The Kiwanis Aquatics Centre and Grantham Branch Library project responds to the city’s demand for expansion and renewal of its existing recreational, leisure and library facilities. It includes 48,000 square feet of new space, containing a large aquatics center, multi-use rooms and a branch library, as well as various associated administrative and support spaces.
The design features two splayed wings containing the building’s major program components. These wings conform to the unique geometry of the site and offer a strong relationship to the adjacent streetscape. At the heart of the design, a triangular lobby serves as the main living space of the center, with integrated viewing and lounge areas, as well as a vending niche. A unique inverted roof form lends a distinctive identity to the building, which draws inspiration from the rich tradition of park pavilions within the surrounding Niagara Region. Large overhangs and canopy elements help to control sunlight in the pool and other glare-sensitive zones, while reinforcing a fluid connection between indoors and outdoors. Extensive use of natural materials such as limestone, clay brick and Douglas fir timber further complement the natural park setting while supporting the project’s sustainable mandate.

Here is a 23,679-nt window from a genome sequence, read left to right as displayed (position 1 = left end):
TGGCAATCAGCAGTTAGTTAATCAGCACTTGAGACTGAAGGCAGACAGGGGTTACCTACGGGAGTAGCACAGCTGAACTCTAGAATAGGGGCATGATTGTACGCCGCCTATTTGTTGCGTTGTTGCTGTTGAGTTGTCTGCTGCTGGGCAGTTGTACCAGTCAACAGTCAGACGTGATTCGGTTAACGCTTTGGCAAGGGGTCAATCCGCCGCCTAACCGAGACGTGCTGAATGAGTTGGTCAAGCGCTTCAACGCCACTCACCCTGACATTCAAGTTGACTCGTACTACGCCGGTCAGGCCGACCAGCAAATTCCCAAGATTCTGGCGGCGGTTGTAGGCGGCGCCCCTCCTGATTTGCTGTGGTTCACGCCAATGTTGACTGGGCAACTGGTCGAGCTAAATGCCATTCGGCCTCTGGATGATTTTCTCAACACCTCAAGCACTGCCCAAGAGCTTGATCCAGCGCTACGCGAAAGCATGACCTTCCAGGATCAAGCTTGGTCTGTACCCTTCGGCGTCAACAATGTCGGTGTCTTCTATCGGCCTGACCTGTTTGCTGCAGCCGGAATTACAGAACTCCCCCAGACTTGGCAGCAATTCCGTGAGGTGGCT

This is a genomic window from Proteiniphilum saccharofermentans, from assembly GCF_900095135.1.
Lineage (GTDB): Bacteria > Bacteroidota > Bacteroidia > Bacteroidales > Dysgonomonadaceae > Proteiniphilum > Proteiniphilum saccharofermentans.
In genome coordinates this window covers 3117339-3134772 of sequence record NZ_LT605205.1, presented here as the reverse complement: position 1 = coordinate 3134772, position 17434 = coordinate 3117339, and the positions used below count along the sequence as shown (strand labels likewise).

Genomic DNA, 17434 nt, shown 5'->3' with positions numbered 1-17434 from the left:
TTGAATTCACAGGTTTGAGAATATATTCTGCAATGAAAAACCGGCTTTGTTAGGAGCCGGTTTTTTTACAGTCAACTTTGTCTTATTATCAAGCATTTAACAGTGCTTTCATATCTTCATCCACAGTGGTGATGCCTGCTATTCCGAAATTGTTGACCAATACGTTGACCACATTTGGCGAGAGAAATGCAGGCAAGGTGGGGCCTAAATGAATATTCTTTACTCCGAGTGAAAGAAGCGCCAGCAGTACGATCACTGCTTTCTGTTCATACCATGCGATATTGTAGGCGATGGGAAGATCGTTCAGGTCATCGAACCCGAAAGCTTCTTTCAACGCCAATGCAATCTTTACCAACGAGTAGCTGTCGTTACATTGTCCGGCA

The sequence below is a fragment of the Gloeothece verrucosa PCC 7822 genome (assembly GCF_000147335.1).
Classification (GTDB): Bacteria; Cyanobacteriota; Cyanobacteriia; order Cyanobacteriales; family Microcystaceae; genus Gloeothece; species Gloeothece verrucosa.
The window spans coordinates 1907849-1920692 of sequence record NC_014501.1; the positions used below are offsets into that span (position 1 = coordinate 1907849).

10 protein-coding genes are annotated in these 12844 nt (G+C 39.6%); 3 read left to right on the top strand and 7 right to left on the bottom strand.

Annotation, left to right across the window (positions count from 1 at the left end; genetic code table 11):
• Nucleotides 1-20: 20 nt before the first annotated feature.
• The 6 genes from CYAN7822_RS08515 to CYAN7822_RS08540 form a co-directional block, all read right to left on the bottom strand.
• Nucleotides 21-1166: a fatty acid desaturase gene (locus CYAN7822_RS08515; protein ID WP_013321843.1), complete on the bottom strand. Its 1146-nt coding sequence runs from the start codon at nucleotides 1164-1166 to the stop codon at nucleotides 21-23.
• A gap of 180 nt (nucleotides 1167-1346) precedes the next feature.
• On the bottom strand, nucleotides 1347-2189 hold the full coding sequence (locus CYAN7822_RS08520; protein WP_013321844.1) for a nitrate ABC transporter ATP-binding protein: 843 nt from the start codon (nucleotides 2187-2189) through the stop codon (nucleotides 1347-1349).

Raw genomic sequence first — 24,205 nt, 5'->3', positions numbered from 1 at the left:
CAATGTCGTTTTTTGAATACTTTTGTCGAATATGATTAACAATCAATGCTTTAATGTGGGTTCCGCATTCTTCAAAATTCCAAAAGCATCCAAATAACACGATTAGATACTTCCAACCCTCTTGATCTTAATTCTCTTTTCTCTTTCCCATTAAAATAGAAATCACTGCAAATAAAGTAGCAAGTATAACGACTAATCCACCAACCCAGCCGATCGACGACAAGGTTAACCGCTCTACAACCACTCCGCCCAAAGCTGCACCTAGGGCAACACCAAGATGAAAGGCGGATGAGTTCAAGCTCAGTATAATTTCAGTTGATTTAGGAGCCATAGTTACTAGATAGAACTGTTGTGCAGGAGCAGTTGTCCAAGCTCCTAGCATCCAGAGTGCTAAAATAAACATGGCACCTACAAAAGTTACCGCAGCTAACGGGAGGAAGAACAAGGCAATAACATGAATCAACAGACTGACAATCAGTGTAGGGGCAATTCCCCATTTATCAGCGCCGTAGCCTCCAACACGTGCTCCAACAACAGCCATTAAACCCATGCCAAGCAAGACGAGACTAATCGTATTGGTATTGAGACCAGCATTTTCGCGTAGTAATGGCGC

In all cases, generous glazing was implemented throughout to maximize daylighting and views. This is complemented by a series of integrated energy, water and resource conservation measures, including embedded heat-recovery and rainwater-harvesting systems. The project is registered with the Canadian Green Building Council and is targeting LEED Silver certification.
"The roof is dramatically sloped to allow natural light in and draws one's eye skyward, making the indoor swimming space feel right. The use of materials from the earth — concrete, brick and wood — make it feel natural like swimming in a river or a lake." — Steven Flanagan
"The simplicity of this design is what gives it strength." — Anita Moran
"Building organization, choice of materials and elegant detailing combine to turn a simple program into an architectural centerpiece of leisure, recreation and education for the city." — Tom Poulos